Jacobson wrote, "I took a cup of juice and a sack lunch to his cell to feed him and account for him. When I walked into his cell he was in the same spot as he was when I saw him at the 1100 hours security walk. I said 'Rodriquez here is your lunch. Make sure you eat it.' I put the lunch on the table. Rodriquez didn't move nor did he speak. I bent over and touched his left shoulder and said 'Rodriquez are you O.K.?' I rolled him over and his eyes were open but I could tell something was wrong."

Jacobson tried to revive Rodriquez, but it was too late.
Vela recalls, "I went in there when [Jacobson] was turning him over, and he was pretty stiff already. It happened pretty quick."

The pod was locked down and the body was bagged. Vela says the officers and nurses chatted and laughed as they removed the body and examined the scene.

Laila Coe, a detoxification nurse for six years at Terros, a local drug-treatment facility, says, "Heroin withdrawal can be really, really intense. I mean, these people actually feel like they're dying, and they look like they've been rolled over by a Mack truck."

But heroin withdrawal doesn't typically kill, if the patient receives proper attention, Coe says.

Coe says she can only guess what killed Rodriquez. Perhaps, she says, he choked on his vomit. If he couldn't keep down water, and was dehydrated, he should have been receiving fluids intravenously, she adds; if he had a fever, he should have been monitored.

"That's kind of standard operating procedure," Coe says.
Vela sees a different standard operating procedure in jail.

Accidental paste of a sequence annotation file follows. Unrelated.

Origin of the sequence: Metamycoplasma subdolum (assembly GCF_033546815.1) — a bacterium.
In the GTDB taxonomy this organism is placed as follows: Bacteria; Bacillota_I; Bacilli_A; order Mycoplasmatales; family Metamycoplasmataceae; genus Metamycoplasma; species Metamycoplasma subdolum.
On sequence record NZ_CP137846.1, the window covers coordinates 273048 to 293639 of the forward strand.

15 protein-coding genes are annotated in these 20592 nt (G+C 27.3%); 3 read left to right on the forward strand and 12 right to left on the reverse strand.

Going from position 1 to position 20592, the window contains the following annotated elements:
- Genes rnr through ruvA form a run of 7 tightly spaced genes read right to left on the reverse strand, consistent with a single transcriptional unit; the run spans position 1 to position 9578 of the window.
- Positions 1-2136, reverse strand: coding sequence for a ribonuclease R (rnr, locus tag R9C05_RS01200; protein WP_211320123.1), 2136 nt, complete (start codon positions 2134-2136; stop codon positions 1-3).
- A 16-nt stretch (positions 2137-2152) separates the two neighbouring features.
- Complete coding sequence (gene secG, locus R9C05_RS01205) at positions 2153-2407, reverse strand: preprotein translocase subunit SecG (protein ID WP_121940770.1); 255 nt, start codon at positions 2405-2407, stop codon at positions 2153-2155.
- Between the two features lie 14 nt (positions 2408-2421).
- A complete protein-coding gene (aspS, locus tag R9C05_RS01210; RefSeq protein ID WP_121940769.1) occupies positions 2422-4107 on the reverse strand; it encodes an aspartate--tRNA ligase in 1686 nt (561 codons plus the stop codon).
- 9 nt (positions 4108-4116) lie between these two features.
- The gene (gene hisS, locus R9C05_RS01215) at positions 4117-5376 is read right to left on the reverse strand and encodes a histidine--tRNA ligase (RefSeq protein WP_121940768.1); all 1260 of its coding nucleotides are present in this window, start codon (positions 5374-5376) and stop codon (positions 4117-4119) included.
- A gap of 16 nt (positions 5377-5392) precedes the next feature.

He says, "You see it all the time. People are hurting, people need medical attention in here. They just--they treat 'em like, 'We'll get to you when we get to you. If you die between now and the time we get to you, it's not our fault.'"

An autopsy was performed on Rodriquez. Official cause of death: acute and chronic bronchitis. Vela thinks that's bull. He never heard Rodriquez cough, not once.

He says, "I was right there, and I ain't afraid to tell 'em. That guy has family out there somewheres that want to know what happened, why, and they don't know."

Detective Ondrejech called Rodriquez's sister, Lala, to tell her of Jose's demise. Lala, who lives in Idaho and does not speak English, had difficulty understanding, so he spoke to Lala's daughter, Erika.

Through an interpreter, Lala tells New Times that she hadn't seen her brother in 20 years. She spoke to him on the phone occasionally, and knew he had a drug problem. She never knew him to have any breathing difficulties, which is why she was perplexed to hear that he died of chronic bronchitis.

Lala passes on the name and phone number of Jose Rodriquez's daughter, Maryanne, 17, who lives with her mother, Liz Avalos, near El Paso, Texas.